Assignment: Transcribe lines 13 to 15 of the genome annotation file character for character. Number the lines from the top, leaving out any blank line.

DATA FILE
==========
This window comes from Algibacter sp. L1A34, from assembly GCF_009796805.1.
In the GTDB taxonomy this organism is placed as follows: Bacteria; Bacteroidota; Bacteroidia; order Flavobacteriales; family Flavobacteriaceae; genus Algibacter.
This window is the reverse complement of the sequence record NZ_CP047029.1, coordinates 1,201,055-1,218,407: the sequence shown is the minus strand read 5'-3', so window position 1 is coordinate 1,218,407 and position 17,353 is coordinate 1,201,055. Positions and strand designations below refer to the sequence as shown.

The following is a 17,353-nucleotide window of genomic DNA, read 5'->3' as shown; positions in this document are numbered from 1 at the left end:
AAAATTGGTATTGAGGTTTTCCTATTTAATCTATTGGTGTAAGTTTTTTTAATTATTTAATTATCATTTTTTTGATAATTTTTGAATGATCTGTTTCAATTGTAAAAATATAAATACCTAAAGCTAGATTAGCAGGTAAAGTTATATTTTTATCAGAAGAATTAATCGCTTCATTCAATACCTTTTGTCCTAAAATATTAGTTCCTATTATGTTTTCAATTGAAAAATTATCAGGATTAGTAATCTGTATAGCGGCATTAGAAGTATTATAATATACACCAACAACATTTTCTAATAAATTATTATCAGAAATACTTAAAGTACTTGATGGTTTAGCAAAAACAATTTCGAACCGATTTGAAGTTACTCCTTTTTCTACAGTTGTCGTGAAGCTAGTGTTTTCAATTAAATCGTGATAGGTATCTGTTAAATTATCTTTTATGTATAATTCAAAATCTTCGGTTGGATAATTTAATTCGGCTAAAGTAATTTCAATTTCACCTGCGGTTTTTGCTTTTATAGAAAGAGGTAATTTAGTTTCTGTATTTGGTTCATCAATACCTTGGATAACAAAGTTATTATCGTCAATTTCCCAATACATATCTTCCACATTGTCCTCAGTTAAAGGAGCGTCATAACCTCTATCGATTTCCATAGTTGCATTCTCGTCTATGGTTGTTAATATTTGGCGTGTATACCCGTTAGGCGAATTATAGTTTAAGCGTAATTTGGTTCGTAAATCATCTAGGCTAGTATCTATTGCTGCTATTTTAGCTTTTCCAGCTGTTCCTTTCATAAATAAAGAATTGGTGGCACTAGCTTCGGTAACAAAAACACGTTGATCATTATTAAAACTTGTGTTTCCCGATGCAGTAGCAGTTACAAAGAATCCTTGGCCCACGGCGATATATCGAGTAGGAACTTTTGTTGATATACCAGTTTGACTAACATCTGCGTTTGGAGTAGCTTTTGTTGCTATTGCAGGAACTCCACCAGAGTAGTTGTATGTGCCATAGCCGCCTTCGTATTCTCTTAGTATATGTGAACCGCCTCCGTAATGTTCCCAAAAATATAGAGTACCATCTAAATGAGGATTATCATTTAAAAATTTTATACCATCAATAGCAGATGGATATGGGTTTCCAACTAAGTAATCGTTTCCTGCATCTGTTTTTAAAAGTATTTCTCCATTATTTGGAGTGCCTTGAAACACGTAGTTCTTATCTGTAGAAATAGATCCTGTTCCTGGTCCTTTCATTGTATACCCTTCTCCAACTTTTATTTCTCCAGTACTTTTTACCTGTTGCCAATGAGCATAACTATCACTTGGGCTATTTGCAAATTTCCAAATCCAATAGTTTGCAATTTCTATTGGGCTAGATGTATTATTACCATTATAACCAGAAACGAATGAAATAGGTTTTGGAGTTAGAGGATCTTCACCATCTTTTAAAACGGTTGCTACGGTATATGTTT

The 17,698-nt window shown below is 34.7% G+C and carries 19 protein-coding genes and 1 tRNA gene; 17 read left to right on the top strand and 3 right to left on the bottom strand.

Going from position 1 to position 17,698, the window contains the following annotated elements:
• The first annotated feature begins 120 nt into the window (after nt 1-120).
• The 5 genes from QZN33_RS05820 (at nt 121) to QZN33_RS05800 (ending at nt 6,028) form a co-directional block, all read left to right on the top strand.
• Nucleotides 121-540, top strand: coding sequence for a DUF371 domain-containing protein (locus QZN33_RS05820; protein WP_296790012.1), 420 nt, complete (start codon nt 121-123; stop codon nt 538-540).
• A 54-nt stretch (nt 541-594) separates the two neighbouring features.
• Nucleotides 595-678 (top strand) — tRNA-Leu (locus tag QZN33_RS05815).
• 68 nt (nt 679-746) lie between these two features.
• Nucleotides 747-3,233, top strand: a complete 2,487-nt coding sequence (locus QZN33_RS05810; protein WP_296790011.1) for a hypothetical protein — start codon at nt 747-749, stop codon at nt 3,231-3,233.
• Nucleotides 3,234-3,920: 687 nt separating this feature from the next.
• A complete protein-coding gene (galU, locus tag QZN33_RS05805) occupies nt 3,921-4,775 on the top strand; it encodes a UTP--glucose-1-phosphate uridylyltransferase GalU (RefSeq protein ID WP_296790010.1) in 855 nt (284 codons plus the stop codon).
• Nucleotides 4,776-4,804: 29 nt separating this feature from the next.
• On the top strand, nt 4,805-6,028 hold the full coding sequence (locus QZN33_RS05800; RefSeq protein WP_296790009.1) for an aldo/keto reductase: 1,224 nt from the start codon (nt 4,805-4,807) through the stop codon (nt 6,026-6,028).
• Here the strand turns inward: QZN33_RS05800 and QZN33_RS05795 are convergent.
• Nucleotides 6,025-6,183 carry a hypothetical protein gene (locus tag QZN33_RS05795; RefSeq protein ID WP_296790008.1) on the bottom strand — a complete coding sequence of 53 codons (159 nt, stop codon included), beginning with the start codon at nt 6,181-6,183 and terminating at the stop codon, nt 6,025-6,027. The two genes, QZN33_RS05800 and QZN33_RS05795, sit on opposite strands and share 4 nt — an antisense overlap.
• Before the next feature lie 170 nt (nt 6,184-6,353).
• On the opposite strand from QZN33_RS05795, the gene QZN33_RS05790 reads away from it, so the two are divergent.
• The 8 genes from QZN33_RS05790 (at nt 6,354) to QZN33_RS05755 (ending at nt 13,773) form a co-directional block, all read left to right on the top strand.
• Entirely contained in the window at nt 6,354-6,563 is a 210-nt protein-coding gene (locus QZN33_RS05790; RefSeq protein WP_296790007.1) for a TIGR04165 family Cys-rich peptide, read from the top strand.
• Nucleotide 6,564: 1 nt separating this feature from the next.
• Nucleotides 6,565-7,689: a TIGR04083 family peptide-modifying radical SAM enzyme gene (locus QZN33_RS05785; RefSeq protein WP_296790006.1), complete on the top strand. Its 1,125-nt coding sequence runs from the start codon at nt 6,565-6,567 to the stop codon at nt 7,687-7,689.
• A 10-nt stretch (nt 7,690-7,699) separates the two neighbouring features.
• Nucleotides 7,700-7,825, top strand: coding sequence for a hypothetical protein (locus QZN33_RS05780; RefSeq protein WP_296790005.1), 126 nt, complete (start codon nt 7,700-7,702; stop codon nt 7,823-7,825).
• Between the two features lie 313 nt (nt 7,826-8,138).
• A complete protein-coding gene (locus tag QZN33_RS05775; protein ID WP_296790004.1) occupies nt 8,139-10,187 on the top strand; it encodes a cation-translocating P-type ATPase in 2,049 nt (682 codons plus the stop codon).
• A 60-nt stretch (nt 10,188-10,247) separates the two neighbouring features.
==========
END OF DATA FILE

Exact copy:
• 68 nt (nt 679-746) lie between these two features.
• Nucleotides 747-3,233, top strand: a complete 2,487-nt coding sequence (locus QZN33_RS05810; protein WP_296790011.1) for a hypothetical protein — start codon at nt 747-749, stop codon at nt 3,231-3,233.
• Nucleotides 3,234-3,920: 687 nt separating this feature from the next.